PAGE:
- Using cameras in Home Assistant has improved significantly over the last couple of months with adding of stream component
- In addition to displaying camera feed, sending snapshots, using as motion detector and running automation routines you can also record video and use for object and face recognition
- This articles looks at basics how to integrate the security cameras and the advice on the best cameras to use with the Home Assistant
- Also, please have a look at our list of best hardware for Home Assistant
- What can you do with cameras in Home Assistant?
- How to select a camera for Home Assistant?
- Best camera for Home Assistant: Wyze Indoor Camera
- Best DIY Camera: Raspberry Pi Camera Module V2-8 Megapixel,1080p + MotionEye
- Easy to setup Home Assistant camera: Amcrest IP3M-943W
- Alternative Pick CCTV camera for Home Assistant: Foscam Full HD 1080P WiFi IP Camera
- Best battery powered camera for Home Assistant: Blink XT2
- Dohua Cameras in Home Assistant
- Final thoughts
- Frequenly Asked Questions
Another great option is Wyze Pan Cam ($37.98) with similar ease of integration, but with PTZ functionality and more affordable price tag. With new RTSP enabled, it requires only a couple of lines to be added to your configuration files and outstanding camera on its own. If you want to go more fancy, Axis M2025-LE ($289.99) is the best high-end camera due to the amazing quality of video feed, build but high price. And Blink XT2 Outdoor/Indoor Smart Security Camera (Price not available) is the recommended option if you want to have battery operated cameras for Home Assistant (it still last over the year in one charge)
What can you do with cameras in Home Assistant?
Home Assistant recently added a revamped stream component that add ability not only to view your feed via Home Assistant but also record it. This almost allows you to replace software NVRs with Home Assistant. There are still some work to do as stream component is limited to .264 source streams to the HLS format and requires at least FFmpeg >= 3.2.
- Notifications: This is the most fundamental and useful feature of integrating cameras to smart hub. Motion and entrance detection is at the heart of any security system but it is a camera that shows you what triggered the alarm. It will help to avoid false alarms or show that you need to call the police immediately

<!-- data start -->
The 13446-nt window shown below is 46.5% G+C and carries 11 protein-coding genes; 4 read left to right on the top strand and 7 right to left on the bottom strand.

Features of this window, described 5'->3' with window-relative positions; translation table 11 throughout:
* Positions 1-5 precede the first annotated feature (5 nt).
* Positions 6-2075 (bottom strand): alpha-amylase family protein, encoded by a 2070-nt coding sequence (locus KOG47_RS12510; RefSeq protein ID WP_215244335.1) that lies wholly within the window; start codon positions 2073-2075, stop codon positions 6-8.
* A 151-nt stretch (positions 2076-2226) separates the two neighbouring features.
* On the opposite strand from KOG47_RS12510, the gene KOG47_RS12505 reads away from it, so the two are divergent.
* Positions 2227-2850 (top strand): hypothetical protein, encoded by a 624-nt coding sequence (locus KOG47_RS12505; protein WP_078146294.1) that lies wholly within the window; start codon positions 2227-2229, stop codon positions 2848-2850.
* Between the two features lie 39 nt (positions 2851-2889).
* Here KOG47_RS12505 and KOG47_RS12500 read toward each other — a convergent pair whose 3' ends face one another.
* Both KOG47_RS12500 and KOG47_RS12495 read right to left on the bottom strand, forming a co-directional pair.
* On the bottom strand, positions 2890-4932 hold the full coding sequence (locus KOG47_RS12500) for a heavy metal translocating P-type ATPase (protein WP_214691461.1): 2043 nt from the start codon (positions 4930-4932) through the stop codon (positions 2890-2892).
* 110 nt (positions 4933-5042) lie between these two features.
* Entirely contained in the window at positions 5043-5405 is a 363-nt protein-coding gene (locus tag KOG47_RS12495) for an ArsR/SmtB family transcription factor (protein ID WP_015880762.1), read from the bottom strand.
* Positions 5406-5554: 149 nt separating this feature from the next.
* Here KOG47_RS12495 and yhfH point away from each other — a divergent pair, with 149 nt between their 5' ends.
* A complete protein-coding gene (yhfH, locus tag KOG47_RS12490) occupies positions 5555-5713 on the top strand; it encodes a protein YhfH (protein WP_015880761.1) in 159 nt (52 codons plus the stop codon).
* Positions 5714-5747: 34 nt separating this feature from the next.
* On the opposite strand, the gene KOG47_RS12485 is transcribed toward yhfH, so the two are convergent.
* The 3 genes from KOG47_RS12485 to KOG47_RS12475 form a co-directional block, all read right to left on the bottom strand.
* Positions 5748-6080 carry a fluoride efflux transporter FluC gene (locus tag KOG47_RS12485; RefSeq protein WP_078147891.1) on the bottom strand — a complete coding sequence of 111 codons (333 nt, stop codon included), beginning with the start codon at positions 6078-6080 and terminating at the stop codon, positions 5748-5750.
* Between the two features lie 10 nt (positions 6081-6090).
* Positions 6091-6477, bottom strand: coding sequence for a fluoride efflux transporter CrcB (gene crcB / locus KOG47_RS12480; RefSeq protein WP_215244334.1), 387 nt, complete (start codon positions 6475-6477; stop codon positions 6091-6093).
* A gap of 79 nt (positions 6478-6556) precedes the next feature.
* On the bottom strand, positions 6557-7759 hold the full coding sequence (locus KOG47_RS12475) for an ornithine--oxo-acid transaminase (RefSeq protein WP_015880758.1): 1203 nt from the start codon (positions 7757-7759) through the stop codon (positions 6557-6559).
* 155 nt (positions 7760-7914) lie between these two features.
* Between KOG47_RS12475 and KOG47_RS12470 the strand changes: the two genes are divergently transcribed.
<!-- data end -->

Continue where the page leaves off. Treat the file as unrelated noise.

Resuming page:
- Motion Detection: Instead of buying both a motion sensor and a camera, Home Assistant can combine those two functions within your camera. Cool, right? This can save you $30-50 (See our review of best smart sensors). Some cameras would also have a passive motion detection (like Blink XT2) making motion detection with the camera even easier
- Baby Monitors – you can make the camera an intelligent and smart baby monitor. Build-in motion detection can notify you when the baby is waking up. But even a more efficient way is to link the audio feed from the camera to the home assistant as a sensor. You can be notified or even hear what is happening in your kid’s room if the noise is louder than the threshold. (Audio can also be transmitted to your Chromecast or Google Home). See how to implement using this guide. The only requirement is to have a camera that supports separate audio feed locally (like Amcrest IP3M-943W)
- Artificial Intelligence – there are a number of existing uses of the AI with the camera feed. This cool guide is an example of how to set up a routine that can allow the alarm to go on if there is an intrusion in the certain area. Face Counting is another of the intelligent uses of the camera feeds. You can count the number of faces that the camera sees and link to the automation rules. For example, you can pause the movie if someone is leaving for a different room. This can be done by counting the number of faces and triggering an action if it reduced while the movie is on.
- Face detection is anothercool feature but will need some technical knowledge to set up. This guide is using FaceBox Docker container to build it in.
- Neural networks in Home Assistant can also extend your camera capabilities. You can use Coral or other hardware add-ons to better use the hardware. Have a look at this guide.
How to select a camera for Home Assistant?
We reviewed 10 main factors to consider when buying a security camera in our practical guide in buying a security camera. Below is a recap of three of them and one additional factors specific to Home Assistant
- Type of camera to buy: Outdoor/Indoor – outdoor cameras are usually a bit more expensive but have better weather and waterproof protection. Form factor – you can choose a bullet / dome / turret / PTZ/ freestanding. Bullet camera would be by default cheaper cost in the same functionality as a simpler device with no moving parts. PTZ is on the other spectrum and can cover big areas, but significantly more expensive